The Dance

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Status: Finished  |  Genre: Other  |  House: Booksie Classic

After the death of Kaylee's best friend she returns home to help heal the pain of her absence.

The pilot leaned to his right and yelled over the bi-plane’s engines, “We’ll be on the ground in ten!”  There was one couple on a honeymoon-adventure and seated next to her a twenty something going to visit her grandmother.

The young girl said to her “I’d ask you to come for dinner but nana has some traditional ideas about people with fair skin.”

Kaylee smiled, “I understand.  I used to live on the island.” 

“Really, why are you coming back?”

“My noni needs me.”  The girl asked no more questions for no one ignores one’s noni.  The direct translation was Auntie but the meaning was so much more.  One’s noni was traditionally an older generation, who kept your secrets, and kept the demons away.  You never asked noni for anything because noni would only give you what you needed.  And when noni asks for help there was not an excuse in the world to prevent you from giving aid.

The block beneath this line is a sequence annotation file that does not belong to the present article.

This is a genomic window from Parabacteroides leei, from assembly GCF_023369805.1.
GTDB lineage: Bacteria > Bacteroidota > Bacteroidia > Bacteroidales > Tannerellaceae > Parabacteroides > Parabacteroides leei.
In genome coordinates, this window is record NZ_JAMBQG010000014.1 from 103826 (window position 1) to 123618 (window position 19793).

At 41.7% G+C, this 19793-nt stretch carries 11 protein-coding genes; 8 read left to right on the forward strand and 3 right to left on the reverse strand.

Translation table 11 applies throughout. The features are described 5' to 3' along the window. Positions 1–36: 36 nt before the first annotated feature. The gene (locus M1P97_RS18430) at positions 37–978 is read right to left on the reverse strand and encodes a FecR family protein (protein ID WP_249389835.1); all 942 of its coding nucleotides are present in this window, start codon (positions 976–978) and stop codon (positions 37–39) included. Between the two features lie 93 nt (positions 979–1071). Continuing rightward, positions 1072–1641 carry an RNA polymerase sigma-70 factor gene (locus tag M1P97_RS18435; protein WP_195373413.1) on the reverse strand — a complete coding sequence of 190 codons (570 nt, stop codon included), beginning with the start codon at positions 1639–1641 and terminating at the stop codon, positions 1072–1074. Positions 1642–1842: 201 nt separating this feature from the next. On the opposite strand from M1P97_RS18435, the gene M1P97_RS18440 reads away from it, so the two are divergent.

Kaylee smiled remembering when Maria introduced her.


“and this is my noni.”


Noni nodded and put two bowls of fish soup on the table.  She sat next to Maria and whispered, “What do I call her?”

Maria just shrugged and finished her bite.  “I only know her as noni.”  They both giggled.

“Call me noni.” Noni said as she put down some Jiffy corn bread.

Maria’s eyes bugged out.  “You have no idea how special that was.  She still hasn’t spoken to Yona.”

Noni approved of her, from then on everyone called her cuz except Yona.  He would only refer to her as the hauli.  She in turn would only call him mook.  And for five years she was happy.


The plane landed and stopped several yards from the shack called an airport.  “What a mook.”  The girl next to her said looking out the window.  The mook was Stan standing in front of his beat up two cylinder with a badly written sign that looked like the word Chennel on it.  Kaylee was pretty sure that wasn’t the name of the honeymoon couple.

Kaylee shook her head, “Yeah, but he’s a sweet mook.”